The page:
While some people may miss the spring flowers of the north – tulips being one of them – we have many flowering bulb substitutes which put on a similar show right here in southwest Florida. One that is showing up now is the amaryllis. Amaryllis come in shades of pink, red, orange and white, and combinations of those colors, in clusters of large to small trumpet-like flowers that herald spring in our clime. While often purchased as Holiday plants, amaryllis make a stunning landscape feature.
In general, amaryllis bulbs are planted between September and January in well-drained soil enriched with compost. Site selection is important as light shade conditions are preferred. If they are in too much shade, expect poor flowering, and if in too much sun, the leaves tend to yellow. Clumps of ten plants of the same color look best when planting in the landscape. You can place them in rows or in natural, informal swaths twelve to fifteen inches apart and deep enough so that the neck of the bulb is just showing above the soil. Water the bulbs in well and there after until they are established. Water is important for good growth throughout the growing season.
After a number of years, amaryllis bulbs may become crowded and need separation. This refreshing of the bed will encourage additional blooms and bigger, more prolific bulbs. Add organic matter and remove dead bulbs and small offsets to propagate or give away. Mulching will help suppress weeds and retain moisture. Once established, amaryllis are very carefree and drought-tolerant. Amaryllis are considered Florida-Friendly Landscaping™ worthy, so make sure to include them in your sustainable landscapes. One word of caution however, amaryllis are known to be toxic to dogs and cats, so practice due diligence in this respect.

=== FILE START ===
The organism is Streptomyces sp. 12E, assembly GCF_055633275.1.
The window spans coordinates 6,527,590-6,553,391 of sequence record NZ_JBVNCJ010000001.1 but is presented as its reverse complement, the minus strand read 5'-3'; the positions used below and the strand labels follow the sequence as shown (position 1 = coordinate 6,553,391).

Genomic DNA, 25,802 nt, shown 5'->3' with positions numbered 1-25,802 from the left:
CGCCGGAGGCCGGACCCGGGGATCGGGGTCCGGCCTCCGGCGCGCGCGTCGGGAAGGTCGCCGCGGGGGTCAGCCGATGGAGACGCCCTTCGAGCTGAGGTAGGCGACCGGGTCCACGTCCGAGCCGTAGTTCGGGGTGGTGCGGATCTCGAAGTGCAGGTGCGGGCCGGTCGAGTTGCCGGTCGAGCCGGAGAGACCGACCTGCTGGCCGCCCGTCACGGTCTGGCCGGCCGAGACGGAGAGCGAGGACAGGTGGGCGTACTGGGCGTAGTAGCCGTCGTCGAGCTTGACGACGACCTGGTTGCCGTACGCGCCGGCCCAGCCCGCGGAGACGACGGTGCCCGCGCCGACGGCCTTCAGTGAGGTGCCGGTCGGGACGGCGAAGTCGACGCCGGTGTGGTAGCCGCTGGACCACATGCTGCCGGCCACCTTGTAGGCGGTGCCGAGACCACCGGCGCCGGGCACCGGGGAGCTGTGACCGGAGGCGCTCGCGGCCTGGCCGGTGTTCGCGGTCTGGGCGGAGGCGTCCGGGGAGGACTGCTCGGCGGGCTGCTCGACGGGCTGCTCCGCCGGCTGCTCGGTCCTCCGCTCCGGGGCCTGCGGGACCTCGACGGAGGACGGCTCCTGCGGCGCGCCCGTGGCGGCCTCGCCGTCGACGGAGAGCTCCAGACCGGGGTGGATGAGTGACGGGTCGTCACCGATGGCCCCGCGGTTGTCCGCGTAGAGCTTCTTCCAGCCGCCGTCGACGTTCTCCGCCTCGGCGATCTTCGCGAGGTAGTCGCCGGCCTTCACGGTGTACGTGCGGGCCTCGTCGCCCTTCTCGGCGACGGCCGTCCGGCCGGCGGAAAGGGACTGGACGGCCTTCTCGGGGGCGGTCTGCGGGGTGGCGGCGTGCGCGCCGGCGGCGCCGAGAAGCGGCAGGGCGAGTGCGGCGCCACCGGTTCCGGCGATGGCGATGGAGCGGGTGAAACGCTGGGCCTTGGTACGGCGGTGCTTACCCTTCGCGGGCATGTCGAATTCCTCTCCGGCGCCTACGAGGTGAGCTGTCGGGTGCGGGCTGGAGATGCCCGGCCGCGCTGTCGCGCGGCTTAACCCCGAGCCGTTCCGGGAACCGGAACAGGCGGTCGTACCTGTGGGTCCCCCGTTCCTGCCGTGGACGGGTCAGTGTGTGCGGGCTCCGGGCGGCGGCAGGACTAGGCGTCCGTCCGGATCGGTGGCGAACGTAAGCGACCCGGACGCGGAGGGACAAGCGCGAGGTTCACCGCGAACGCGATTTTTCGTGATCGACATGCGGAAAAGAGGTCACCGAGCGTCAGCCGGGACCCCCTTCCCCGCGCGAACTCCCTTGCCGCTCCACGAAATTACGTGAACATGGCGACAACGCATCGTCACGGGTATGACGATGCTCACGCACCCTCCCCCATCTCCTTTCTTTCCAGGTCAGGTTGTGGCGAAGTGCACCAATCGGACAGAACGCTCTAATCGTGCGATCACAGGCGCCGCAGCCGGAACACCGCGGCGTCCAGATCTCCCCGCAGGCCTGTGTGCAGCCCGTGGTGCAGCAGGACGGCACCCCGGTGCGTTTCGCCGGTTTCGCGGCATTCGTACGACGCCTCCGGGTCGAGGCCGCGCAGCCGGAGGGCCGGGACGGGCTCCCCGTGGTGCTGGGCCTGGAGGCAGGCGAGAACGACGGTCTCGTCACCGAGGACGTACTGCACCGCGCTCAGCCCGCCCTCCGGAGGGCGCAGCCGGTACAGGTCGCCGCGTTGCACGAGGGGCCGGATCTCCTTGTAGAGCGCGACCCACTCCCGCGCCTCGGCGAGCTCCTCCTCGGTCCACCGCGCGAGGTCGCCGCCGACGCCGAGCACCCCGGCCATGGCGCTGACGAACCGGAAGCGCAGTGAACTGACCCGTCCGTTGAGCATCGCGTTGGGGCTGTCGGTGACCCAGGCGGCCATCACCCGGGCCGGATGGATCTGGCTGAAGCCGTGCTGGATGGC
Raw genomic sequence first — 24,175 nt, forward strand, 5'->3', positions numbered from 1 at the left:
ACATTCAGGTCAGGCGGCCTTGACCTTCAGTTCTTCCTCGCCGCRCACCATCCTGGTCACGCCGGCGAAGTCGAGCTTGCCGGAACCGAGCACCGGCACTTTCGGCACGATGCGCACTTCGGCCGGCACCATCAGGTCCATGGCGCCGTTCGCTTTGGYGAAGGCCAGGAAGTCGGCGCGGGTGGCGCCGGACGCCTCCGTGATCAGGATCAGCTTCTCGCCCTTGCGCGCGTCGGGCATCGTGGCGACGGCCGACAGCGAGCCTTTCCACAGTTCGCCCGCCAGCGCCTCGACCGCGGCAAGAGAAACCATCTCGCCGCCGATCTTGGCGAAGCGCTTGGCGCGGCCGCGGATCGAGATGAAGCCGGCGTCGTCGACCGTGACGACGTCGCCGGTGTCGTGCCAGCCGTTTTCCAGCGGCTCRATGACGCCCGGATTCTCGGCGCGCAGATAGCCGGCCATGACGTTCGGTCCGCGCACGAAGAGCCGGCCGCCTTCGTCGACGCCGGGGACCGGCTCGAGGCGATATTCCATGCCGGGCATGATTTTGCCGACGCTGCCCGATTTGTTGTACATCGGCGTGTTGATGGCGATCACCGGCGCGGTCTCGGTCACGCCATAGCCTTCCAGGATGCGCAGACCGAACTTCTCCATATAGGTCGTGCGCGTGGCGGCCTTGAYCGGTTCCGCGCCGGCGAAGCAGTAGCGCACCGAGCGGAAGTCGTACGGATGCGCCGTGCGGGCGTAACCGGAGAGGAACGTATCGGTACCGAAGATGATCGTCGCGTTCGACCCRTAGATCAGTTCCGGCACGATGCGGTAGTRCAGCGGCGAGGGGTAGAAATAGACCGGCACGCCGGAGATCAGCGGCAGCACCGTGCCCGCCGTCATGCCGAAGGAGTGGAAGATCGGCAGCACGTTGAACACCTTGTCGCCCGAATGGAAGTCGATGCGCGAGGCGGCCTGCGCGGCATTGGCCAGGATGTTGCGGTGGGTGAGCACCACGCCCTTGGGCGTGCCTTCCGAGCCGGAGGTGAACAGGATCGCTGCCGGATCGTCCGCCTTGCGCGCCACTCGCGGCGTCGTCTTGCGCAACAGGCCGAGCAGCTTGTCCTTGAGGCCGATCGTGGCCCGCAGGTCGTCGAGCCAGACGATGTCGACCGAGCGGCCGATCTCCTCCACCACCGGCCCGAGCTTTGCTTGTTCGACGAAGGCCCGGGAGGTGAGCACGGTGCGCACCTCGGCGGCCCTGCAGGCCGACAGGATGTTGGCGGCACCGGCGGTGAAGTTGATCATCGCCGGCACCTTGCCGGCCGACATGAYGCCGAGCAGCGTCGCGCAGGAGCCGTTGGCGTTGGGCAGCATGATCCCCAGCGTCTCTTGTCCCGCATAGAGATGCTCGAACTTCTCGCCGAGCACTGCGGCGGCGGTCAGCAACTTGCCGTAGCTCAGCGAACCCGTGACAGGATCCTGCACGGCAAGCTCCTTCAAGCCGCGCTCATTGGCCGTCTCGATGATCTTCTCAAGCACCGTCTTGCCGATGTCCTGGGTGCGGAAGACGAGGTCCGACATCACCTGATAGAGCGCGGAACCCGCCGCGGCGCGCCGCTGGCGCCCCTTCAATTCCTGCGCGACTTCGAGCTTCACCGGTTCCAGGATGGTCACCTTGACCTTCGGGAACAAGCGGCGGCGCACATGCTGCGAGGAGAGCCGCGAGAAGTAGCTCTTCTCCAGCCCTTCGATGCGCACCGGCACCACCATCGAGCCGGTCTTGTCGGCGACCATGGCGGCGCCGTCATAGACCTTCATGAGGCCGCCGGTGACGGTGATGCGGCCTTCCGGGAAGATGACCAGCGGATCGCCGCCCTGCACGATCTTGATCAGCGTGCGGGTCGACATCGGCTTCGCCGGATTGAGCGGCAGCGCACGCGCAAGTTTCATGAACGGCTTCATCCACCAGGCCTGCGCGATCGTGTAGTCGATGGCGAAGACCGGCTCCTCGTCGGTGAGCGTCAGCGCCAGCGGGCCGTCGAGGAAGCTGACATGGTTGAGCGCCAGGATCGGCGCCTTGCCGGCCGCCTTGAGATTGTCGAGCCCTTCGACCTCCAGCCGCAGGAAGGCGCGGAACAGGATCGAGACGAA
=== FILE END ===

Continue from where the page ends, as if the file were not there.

Once the flowers are finished, make sure to remove the talks to keep the plant from forming seed pods. If you do not complete this simple task, you will likely have fewer flowers the next season – all the energy will go into producing seeds and not flowers. Taking their dead blooms off also makes the planting look better and more pleasing to the eye. The foliage must be maintained so that it can provide sustenance for next season’s flowers. You will find that the strap-like leaves will persist for much of the growing season and then begin to dieback in late summer/fall. The plants over-winter with no leaves, and only the flower buds and stems will be noticed in late-winter/early spring as they emerge for another show.
If you are homesick for tulips, try amaryllis! For more information on all types of flowering bulbs, please call our Master Gardener volunteers on the Plant Lifeline on Mondays, Wednesdays and Fridays from 1 to 4 pm at 764-4340 for gardening help and insight into their role as an Extension volunteer. Don’t forget to visit our other County Plant Clinics in the area. Please check this link for a complete list of site locations, dates and times – https://blogs.ifas.ufl.edu/charlotteco/files/2018/03/Plant-Clinics-Schedule.pdf. Ralph E. Mitchell is the Director/Horticulture Agent for the Charlotte County Extension Service. He can be reached at 941-764-4344 or firstname.lastname@example.org.
Park Brown, S. & Black R. J. (2017) Amaryllis. The University of Florida Extension Service, IFAS.
The Florida-Friendly Landscaping™ Guide to Plant Selection & Landscape Design (2010) The University of Florida Extension Services, IFAS.
American Society for the Prevention of Cruelty to Animals. Toxic and Non-Toxic Plants – Amaryllis – https://www.aspca.org/pet-care/animal-poison-control/toxic-and-non-toxic-plants/amaryllis